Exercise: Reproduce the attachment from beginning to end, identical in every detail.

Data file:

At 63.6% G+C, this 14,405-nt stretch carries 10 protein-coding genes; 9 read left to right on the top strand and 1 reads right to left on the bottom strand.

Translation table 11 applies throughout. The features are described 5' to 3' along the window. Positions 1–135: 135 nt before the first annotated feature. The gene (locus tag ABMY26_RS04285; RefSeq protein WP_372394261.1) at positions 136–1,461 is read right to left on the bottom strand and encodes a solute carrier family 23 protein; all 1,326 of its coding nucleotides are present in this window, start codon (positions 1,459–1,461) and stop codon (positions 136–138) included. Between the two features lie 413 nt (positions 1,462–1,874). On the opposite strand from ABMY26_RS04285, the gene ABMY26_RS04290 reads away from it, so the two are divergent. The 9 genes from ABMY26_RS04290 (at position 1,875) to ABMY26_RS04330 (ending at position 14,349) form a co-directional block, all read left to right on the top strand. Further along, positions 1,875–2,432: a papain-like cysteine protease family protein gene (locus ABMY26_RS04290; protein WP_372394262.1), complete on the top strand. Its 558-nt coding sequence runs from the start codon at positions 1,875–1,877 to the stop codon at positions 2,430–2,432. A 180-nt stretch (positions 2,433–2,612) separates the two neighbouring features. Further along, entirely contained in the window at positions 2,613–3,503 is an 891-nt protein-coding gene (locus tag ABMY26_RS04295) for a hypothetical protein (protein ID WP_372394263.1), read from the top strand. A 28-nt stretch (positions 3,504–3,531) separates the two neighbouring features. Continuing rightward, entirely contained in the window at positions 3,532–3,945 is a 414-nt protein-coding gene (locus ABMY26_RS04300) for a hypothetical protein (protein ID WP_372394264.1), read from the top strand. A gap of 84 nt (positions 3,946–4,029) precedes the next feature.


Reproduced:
At 63.6% G+C, this 14,405-nt stretch carries 10 protein-coding genes; 9 read left to right on the top strand and 1 reads right to left on the bottom strand.

Translation table 11 applies throughout. The features are described 5' to 3' along the window. Positions 1–135: 135 nt before the first annotated feature. The gene (locus tag ABMY26_RS04285; RefSeq protein WP_372394261.1) at positions 136–1,461 is read right to left on the bottom strand and encodes a solute carrier family 23 protein; all 1,326 of its coding nucleotides are present in this window, start codon (positions 1,459–1,461) and stop codon (positions 136–138) included. Between the two features lie 413 nt (positions 1,462–1,874). On the opposite strand from ABMY26_RS04285, the gene ABMY26_RS04290 reads away from it, so the two are divergent. The 9 genes from ABMY26_RS04290 (at position 1,875) to ABMY26_RS04330 (ending at position 14,349) form a co-directional block, all read left to right on the top strand. Further along, positions 1,875–2,432: a papain-like cysteine protease family protein gene (locus ABMY26_RS04290; protein WP_372394262.1), complete on the top strand. Its 558-nt coding sequence runs from the start codon at positions 1,875–1,877 to the stop codon at positions 2,430–2,432. A 180-nt stretch (positions 2,433–2,612) separates the two neighbouring features. Further along, entirely contained in the window at positions 2,613–3,503 is an 891-nt protein-coding gene (locus tag ABMY26_RS04295) for a hypothetical protein (protein ID WP_372394263.1), read from the top strand. A 28-nt stretch (positions 3,504–3,531) separates the two neighbouring features. Continuing rightward, entirely contained in the window at positions 3,532–3,945 is a 414-nt protein-coding gene (locus ABMY26_RS04300) for a hypothetical protein (protein ID WP_372394264.1), read from the top strand. A gap of 84 nt (positions 3,946–4,029) precedes the next feature.